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Michael Jordan was a once-in-a-lifetime talent, and he routinely made the playoffs his own personal showcase. He was the king before The King, and he was always at his absolute best when the games truly mattered. His Airness has raised the bar so high in terms of postseason play that even coaches use MJ stories to inspire their own players, as we at Soapbox reported here. Long story short, Steve Kerr wanted his superstar, Kevin Durant, to find his open teammates, much like Jordan did in game 5 of the 1991 NBA Finals when he kept feeding an open John Paxson.
Now, Jordan’s postseason career is one long highlight reel, but these 5 moments are arguably the most iconic, with each one able to inspire playoff success.
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The Shot, College Edition
Jordan was a fabulous freshman for the North Carolina Tar Heels, electrifying US college basketball with his high-wire act and winning the ACC Freshman of the Year award. But he was way more than just an aerial acrobat, and he showed that in the 1982 NCAA title game. With the Tar Heels trailing 61–62, the then 19-year-old freshman nailed a jumper on the left wing, which proved to be the game winner. With that one shot, Jordan proved that no one is neither too young, nor too raw, to rise up to the nerve-wracking pressure of the playoffs, let alone a one-off title game.
In 1991, Jordan led the Chicago Bulls to their first NBA Finals, against Magic Johnson and the formidable Los Angeles Lakers. The Bulls lost game 1 in heartbreaking fashion, but came back to utterly dominate game 2, with His Airness pulling off one of the greatest moves in NBA history. Bearing down at the middle of the lane, Jordan rose up holding the ball in his right hand for a one-handed jam. Seeing the 6-9 Sam Perkins coming in, Jordan switched the ball to his left hand mid-air, then laid it in softly. It was, as Marv Albert said, matter-of-factly, “a spectacular move by Michael Jordan,” and it signalled the arrival of Number 23 on basketball’s grandest stage. It also showed that there is always a place for a little creativity even in the burning cauldron that is the postseason.
Ranged against rival Clyde Drexler, himself a very talented and athletic two-guard, His Airness made it known right in game 1 that he was the alpha and the omega of the 1992 NBA Finals. Jordan delivered perhaps the greatest half in postseason history, scoring 35 points anchored on 6 triples — in an era when the three-point shot wasn’t the weapon that it is today. After burying his 6th trey, Jordan turned to the broadcast table and infamously shrugged his shoulders, as if expressing his disbelief. If anything, MJ’s reaction is proof that not everything needs to make sense in the playoffs. Sometimes, players must just go with the flow, and strike once the iron gets hot.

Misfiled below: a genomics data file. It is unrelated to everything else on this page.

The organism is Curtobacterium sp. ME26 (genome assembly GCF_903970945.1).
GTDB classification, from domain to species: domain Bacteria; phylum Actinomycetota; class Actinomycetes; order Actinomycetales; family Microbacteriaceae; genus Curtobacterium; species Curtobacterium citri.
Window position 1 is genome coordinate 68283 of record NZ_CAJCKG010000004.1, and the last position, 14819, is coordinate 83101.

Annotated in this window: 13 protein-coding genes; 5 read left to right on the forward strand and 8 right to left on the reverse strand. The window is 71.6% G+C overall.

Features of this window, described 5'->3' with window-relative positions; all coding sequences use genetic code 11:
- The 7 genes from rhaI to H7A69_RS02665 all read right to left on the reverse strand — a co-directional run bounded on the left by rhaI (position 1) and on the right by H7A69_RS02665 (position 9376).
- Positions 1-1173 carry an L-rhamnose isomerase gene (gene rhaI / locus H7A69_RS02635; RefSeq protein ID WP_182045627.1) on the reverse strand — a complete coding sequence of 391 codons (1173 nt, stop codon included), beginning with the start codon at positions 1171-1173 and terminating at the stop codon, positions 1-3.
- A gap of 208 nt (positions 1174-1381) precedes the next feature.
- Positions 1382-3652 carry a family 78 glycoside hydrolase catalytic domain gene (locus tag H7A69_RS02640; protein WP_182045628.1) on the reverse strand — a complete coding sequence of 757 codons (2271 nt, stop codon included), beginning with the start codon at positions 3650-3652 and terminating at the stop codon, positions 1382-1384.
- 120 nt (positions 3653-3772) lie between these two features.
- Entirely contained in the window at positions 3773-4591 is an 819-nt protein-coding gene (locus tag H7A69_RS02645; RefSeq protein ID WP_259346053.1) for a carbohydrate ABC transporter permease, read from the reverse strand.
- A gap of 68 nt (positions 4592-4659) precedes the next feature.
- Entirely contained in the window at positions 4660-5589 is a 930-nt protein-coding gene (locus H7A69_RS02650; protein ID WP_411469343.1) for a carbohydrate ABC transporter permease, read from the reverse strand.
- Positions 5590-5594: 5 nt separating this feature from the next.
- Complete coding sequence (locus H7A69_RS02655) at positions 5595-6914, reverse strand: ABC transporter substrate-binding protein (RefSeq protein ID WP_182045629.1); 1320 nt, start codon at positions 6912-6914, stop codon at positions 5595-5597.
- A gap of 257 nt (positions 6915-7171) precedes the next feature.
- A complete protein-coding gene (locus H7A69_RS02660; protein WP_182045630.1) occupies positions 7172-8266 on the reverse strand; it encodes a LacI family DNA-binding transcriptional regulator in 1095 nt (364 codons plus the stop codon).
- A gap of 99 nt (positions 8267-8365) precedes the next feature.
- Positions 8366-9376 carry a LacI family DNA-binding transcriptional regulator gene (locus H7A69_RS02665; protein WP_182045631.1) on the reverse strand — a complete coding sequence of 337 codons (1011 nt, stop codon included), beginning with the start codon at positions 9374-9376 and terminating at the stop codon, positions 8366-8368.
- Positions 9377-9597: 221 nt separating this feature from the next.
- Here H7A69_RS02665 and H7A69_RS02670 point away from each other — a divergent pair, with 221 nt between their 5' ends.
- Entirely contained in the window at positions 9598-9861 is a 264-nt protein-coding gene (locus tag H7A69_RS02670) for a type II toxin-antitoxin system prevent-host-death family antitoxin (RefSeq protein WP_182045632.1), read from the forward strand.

Letting It All Out
Aside from The Move, the 1991 NBA Finals gave the world another iconic MJ moment: His Airness seated at his locker and embracing the Larry O’Brien Trophy while crying. Winning the championship was a fitting coronation for the world’s greatest player, and it was a culmination of seven years of hard work filled with failure, near misses, and heartbreaks. With the mission finally complete, Jordan could let all his emotions out, and that moment is a perfect reminder of what is truly at stake in the postseason.
The Final Shot
The top-of-the-key jumper Jordan nailed to clinch the Bulls’ third three-peat was described as “extraordinary’ by The Independent. Basketball fans (other than the perpetually suffering Utah Jazz fans) would most definitely agree as His Airness held that beautiful follow-through just about a split second longer, as if willing the ball to go in — and in it went — while waving good-bye at the same time. But the plays prior set the stage: a gorgeous lay-in to cut a three-point deficit to one, and then a perfectly timed steal off of fellow Hall-of-Famer Karl Malone. That sequence showed that the key to the postseason is doing whatever it takes, and Jordan certainly did everything for the Bulls.
Jordan’s greatness on the grandest of stages is truly undeniable as he often pushed boundaries and exceeded expectations. Come playoff time, nothing seemed impossible when MJ was playing. Lottoland recalls the inspirational philosophy Jordan followed: “Never, say never, because limits, like fears, are often just an illusion”. Such confidence was on display every time His Airness stepped on the court, and it certainly helped him excel in the postseason where he was always at his best.
Now, Number 23 boasts of a few more iconic postseason moments that didn’t make the cut, and some of the most following include The Shot (against the Cavs), The Shot II (against the Cavs again!), The Shot III (against the Jazz), the head-to-head vs. Xavier McDaniel, the Flu Game, and the whole “God disguised as Michael Jordan” game. Just look them up and marvel at Jordan’s greatness.